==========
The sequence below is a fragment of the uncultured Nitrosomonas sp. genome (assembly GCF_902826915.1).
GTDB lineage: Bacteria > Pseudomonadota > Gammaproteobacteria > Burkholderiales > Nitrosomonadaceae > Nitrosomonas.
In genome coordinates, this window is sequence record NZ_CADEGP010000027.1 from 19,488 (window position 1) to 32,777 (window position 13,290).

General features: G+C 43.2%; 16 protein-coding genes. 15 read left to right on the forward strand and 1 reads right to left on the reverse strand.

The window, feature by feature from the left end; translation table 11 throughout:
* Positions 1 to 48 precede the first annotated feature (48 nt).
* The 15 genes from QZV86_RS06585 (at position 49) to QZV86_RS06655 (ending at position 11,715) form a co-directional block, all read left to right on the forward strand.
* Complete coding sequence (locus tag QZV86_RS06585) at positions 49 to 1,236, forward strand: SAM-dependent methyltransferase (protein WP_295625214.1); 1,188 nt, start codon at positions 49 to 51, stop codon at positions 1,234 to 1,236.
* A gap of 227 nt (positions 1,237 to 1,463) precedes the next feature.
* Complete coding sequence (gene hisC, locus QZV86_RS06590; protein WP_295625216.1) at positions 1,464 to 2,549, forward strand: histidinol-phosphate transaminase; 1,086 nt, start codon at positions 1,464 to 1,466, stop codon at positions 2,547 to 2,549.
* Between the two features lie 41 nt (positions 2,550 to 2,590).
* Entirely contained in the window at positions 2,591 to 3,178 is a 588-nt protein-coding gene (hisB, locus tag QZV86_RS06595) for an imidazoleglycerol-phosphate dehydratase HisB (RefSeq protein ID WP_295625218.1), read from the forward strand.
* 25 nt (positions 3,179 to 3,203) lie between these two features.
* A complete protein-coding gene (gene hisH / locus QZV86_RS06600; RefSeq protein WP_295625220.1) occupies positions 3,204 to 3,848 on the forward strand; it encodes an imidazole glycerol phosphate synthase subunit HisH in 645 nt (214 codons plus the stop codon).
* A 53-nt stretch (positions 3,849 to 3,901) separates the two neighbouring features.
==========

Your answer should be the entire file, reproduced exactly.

The sequence below is a fragment of the uncultured Nitrosomonas sp. genome (assembly GCF_902826915.1).
GTDB lineage: Bacteria > Pseudomonadota > Gammaproteobacteria > Burkholderiales > Nitrosomonadaceae > Nitrosomonas.
In genome coordinates, this window is sequence record NZ_CADEGP010000027.1 from 19,488 (window position 1) to 32,777 (window position 13,290).

General features: G+C 43.2%; 16 protein-coding genes. 15 read left to right on the forward strand and 1 reads right to left on the reverse strand.

The window, feature by feature from the left end; translation table 11 throughout:
* Positions 1 to 48 precede the first annotated feature (48 nt).
* The 15 genes from QZV86_RS06585 (at position 49) to QZV86_RS06655 (ending at position 11,715) form a co-directional block, all read left to right on the forward strand.
* Complete coding sequence (locus tag QZV86_RS06585) at positions 49 to 1,236, forward strand: SAM-dependent methyltransferase (protein WP_295625214.1); 1,188 nt, start codon at positions 49 to 51, stop codon at positions 1,234 to 1,236.
* A gap of 227 nt (positions 1,237 to 1,463) precedes the next feature.
* Complete coding sequence (gene hisC, locus QZV86_RS06590; protein WP_295625216.1) at positions 1,464 to 2,549, forward strand: histidinol-phosphate transaminase; 1,086 nt, start codon at positions 1,464 to 1,466, stop codon at positions 2,547 to 2,549.
* Between the two features lie 41 nt (positions 2,550 to 2,590).
* Entirely contained in the window at positions 2,591 to 3,178 is a 588-nt protein-coding gene (hisB, locus tag QZV86_RS06595) for an imidazoleglycerol-phosphate dehydratase HisB (RefSeq protein ID WP_295625218.1), read from the forward strand.
* 25 nt (positions 3,179 to 3,203) lie between these two features.
* A complete protein-coding gene (gene hisH / locus QZV86_RS06600; RefSeq protein WP_295625220.1) occupies positions 3,204 to 3,848 on the forward strand; it encodes an imidazole glycerol phosphate synthase subunit HisH in 645 nt (214 codons plus the stop codon).
* A 53-nt stretch (positions 3,849 to 3,901) separates the two neighbouring features.